By the height of Iraqi civil conflict, 1500 murders were happening in the country every three days. By no measure of just war or “responsibility to protect” could the huge violence of an armed invasion be justified. So, past killings were reached for. What was the rationale for their inclusion? It was never made clear. Any outbreak of large-scale violence by Saddam could have been dealt with by fresh bombing. So they existed in a twilight zone, where the rationale for invasion, de facto, became a sort of retrospective justice for the Iraqis. We created mass death on a vast scale, as an avenging for past death — without any guarantee it prevented future death (quite the reverse) and no explicit request from the Iraqi populace to do so.

By the time the killings reached their lethal height, there was the final absurdity of adding the Iran-Iraq war in. So the leaders of sovereign states were invading another sovereign state, because that latter sovereign state had invaded a third sovereign state — which state had not requested any assistance, and was itself lined up as a possible future target of attack and invasion.

By 2006-7, even this rationale was failing. By then we had had several waves of killings, the Abu Ghraib scandal, an entrenched sectarian slaughter, an ongoing war against occupying forces, and a basic failure to re-establish the most basic social and economic services, resulting in thousands of excess deaths. The climate of fear under Saddam had been focused around political opposition, real or imagined. Fear in post-occupation Iraq was universalised, liable to occur any time, any place. So millions moved, becoming internal and external refugees. Nor was there much joy in civil society. For some, their rights went backwards. The “imperial feminists” who had supported the war in the name of women found the new Iraq imposed Sharia law, with US support, reintroducing head-covering, the veil, driving women from professions and re-establishing patriarchal powers of local imams. Sunni and Shia neigbourhoods desegregated. Christians left en masse, under lethal and concerted attack.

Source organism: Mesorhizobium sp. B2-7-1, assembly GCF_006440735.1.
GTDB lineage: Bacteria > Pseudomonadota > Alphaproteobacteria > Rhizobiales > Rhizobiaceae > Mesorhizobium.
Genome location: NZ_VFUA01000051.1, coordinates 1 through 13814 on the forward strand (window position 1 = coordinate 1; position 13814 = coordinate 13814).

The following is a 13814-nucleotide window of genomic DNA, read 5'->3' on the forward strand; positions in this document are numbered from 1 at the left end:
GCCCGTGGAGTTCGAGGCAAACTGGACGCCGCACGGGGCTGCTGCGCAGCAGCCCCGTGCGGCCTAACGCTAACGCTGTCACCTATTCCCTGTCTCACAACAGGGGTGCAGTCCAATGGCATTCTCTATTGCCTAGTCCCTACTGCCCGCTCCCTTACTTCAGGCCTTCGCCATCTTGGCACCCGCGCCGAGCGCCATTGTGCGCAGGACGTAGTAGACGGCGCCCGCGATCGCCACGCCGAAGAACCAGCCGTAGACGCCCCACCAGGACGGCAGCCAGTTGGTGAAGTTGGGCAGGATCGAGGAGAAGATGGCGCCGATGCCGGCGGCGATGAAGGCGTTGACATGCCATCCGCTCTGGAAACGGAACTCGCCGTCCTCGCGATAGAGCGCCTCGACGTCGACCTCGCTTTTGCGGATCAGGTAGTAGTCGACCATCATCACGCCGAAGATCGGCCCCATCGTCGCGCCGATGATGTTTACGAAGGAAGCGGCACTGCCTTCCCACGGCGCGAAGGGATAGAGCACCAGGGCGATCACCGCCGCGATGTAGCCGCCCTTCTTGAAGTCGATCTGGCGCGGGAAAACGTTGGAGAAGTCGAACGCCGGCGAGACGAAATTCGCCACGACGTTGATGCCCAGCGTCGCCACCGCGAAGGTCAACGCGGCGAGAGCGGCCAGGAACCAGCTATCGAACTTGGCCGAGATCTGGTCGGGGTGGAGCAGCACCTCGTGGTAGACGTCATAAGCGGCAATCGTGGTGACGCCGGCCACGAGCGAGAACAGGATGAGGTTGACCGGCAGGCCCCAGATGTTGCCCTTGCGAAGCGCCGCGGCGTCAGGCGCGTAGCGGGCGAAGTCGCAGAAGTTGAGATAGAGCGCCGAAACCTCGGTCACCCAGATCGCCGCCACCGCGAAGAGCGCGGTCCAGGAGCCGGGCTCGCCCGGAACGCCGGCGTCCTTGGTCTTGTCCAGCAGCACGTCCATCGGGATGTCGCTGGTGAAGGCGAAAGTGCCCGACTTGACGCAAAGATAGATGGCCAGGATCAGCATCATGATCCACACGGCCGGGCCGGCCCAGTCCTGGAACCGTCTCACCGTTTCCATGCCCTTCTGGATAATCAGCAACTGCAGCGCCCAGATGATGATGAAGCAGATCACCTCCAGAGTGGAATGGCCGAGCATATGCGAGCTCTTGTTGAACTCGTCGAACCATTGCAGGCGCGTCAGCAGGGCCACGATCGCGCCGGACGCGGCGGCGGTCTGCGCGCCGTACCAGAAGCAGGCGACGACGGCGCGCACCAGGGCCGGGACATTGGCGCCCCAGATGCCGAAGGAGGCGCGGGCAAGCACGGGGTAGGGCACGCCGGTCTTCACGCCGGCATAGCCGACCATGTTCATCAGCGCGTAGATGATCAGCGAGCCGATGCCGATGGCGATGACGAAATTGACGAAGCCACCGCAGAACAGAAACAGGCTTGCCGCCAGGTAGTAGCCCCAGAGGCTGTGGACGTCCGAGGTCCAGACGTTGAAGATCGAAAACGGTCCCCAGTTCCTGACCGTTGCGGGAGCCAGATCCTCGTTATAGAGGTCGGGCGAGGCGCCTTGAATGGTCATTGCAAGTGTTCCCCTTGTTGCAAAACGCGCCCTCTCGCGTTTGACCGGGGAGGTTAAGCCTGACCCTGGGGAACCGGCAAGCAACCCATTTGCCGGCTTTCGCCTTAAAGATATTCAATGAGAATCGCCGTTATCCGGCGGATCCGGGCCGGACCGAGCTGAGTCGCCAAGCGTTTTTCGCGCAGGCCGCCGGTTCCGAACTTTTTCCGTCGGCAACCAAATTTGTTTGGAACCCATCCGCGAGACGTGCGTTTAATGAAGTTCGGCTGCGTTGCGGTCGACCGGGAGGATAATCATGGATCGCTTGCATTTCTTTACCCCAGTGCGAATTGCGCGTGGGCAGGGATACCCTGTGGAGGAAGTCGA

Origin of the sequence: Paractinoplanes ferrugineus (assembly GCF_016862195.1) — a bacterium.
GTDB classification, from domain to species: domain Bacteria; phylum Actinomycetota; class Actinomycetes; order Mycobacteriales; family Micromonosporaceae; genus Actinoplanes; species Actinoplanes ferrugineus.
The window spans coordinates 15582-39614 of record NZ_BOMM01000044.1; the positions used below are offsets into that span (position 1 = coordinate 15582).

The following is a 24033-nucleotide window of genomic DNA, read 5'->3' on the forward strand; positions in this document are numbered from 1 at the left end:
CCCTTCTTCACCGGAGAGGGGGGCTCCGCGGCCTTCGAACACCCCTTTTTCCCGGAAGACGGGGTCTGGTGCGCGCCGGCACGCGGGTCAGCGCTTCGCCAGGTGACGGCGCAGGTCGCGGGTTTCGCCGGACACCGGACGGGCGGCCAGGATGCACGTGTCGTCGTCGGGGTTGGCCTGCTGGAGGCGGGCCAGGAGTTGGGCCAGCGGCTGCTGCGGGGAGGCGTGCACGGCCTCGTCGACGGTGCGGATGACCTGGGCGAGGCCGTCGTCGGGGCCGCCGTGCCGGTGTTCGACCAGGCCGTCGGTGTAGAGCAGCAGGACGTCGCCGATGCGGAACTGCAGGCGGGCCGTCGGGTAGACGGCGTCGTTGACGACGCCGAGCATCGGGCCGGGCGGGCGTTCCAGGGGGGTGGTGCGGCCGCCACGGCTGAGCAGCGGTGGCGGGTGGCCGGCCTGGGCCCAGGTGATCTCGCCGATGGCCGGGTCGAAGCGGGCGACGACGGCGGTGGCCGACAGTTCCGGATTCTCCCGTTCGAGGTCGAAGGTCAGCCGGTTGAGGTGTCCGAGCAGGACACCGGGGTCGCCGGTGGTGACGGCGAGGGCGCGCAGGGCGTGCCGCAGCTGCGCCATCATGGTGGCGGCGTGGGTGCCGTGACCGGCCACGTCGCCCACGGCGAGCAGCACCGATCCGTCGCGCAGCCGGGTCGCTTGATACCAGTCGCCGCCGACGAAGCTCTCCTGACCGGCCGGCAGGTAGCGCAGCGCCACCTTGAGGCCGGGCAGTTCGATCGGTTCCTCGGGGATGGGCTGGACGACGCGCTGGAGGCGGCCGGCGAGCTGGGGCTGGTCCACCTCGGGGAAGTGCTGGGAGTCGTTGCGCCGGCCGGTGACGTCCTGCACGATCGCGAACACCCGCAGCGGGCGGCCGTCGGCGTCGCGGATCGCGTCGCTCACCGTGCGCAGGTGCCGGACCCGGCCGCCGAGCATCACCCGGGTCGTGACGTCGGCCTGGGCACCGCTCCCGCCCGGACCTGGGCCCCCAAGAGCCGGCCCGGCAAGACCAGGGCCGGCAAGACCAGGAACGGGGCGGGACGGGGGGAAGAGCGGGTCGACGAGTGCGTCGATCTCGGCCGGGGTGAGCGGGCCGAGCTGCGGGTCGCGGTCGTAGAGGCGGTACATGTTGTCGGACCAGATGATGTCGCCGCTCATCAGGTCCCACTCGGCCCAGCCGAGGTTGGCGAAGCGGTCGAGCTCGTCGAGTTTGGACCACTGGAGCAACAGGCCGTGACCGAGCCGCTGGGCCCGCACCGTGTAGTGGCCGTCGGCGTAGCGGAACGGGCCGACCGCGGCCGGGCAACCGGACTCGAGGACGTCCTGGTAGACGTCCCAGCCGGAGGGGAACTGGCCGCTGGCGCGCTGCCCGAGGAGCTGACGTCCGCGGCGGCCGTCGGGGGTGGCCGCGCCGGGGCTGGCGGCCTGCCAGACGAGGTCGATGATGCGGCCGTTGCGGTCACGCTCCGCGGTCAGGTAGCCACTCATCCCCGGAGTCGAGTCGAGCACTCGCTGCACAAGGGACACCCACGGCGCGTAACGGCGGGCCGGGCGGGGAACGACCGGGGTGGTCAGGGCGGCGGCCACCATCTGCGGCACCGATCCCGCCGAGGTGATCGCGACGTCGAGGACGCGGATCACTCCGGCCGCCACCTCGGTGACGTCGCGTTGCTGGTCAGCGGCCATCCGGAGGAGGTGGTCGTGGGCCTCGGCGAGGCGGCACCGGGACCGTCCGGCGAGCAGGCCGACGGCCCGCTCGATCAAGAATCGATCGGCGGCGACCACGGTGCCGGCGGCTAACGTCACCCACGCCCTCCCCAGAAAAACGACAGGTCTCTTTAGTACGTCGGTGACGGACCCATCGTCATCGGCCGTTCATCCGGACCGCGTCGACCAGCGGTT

And so, before the “surge” — that is, the mass bribery of Iraqi warlords — began, the final justification was deployed. We didn’t know it would happen this way, the war’s supporters said. Had we known we would not have supported it. This was put with the greatest mixture of honesty and prevarication by Norm Geras, co-author of The Euston Manifesto, in an October 15, 2006 posting on his blog titled, simply, “Failure in Iraq”, and coming on the heels of a Lancet report suggesting 600,000-plus excess deaths since the invasion: